A rare breeding species in Poole Harbour and a scarce wintering species, especially around Weymouth.
Once you establish that the black-headed gull would be more appropriately called the chocolate-faced gull it leaves the question "What is this gull with a really black head that you see on the coast of Dorset, mainly around Poole Harbour and, in winter, at Radipole?" This is the Mediterranean gull and it generally inhabits the coasts of Europe, especially the around Mediterranean and the Iberian peninsular and, in recent times, the southern coast of Britain. It was once only rarely seen here. I started bird watching back in the 1970's and when one arrived near us at Titchfield Haven in Hampshire it caused quite a stir and ended up being featured on the front of a book about the Birds of Hampshire. The Dorset Bird Report (2007) describes it as a rare breeding species in Poole Harbour and a scarce wintering species, especially around Weymouth. This group I photographed were nesting on the lagoon on Brownsea Island.
Like the black-head gull it loses that black head plumage in winter and it becomes a bit more difficult to tell the two species apart. The 'Med' does not have the same vivid red bill and legs of the black-headed gull.
This species has been seen at the following sites featured on the Nature of Dorset:
This map shows the nature reserves and 'hot-spots' featured on the Nature of Dorset where this species has been seen. Obviously it will occur in other places too but this is intended to give you a graphical guide as to the species distribution in Dorset. Click any marker to see the name of the site; you can then click again to see more information about that site.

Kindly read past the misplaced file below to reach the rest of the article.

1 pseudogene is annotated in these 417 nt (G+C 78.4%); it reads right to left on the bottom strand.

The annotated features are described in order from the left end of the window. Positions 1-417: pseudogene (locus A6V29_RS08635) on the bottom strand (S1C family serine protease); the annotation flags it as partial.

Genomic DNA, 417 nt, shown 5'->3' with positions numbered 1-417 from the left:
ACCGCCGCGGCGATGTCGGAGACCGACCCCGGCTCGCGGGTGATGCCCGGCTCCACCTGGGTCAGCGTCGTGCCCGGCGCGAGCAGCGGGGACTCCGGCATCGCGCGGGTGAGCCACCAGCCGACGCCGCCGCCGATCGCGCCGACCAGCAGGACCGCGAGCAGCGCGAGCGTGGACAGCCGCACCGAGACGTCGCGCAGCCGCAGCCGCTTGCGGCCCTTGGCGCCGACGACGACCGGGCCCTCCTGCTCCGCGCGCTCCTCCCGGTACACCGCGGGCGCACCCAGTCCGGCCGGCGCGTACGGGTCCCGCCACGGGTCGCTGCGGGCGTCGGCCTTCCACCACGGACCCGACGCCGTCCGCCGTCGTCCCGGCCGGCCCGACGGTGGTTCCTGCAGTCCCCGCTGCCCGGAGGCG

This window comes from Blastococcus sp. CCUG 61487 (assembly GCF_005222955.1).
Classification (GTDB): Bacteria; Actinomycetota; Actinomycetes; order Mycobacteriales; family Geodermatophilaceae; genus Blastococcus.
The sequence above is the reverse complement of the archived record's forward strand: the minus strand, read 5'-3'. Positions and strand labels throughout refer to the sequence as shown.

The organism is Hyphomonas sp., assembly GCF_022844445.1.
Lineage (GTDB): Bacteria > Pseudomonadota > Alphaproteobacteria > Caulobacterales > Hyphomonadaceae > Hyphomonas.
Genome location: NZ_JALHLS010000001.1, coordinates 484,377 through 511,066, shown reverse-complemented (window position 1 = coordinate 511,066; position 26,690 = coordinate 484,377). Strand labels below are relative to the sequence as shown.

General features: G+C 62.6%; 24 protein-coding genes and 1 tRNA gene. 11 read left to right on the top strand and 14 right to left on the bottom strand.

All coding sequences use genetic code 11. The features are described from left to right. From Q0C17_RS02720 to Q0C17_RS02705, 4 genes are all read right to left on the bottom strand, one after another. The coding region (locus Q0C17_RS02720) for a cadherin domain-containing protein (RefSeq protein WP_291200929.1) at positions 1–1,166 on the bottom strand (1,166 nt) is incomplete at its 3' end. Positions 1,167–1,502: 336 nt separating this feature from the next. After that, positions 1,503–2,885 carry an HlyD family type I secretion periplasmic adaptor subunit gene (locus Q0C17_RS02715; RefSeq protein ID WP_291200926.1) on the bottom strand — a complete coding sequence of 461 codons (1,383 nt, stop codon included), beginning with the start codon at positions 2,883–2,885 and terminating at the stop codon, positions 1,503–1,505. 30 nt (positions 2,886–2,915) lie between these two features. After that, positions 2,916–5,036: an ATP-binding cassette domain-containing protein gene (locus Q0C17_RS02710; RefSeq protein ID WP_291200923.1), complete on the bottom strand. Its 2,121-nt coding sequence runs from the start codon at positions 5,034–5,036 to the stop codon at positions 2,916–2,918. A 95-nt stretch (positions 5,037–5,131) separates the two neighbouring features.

This website has been created by, and is the copyright of, Peter Orchard, Wareham, Dorset. The website is run as a hobby and the information is made available free of charge to anyone who finds it useful. No responsibility is accepted for any errors or omissions in the data and information supplied. Copyright of all photographs on this website (unless otherwise stated) remains with the publisher or the contributor and they should not be used by others for any purpose without permission.
Please note that the data on this website is not the result of scientific research, it is a collection of random observations made by a very amateur enthusiast. The species database covers everything from mammals to fungi and no one can be an expert in all of these taxa and much of the identification is restricted by the quality of reference material available. One person cannot possibly produce the definitive guide to the nature of Dorset and so species lists will be incomplete and there will be reserves not covered but as time goes by so the database will grow and (depending on health and the weather) the content will become more comprehensive as time passes.
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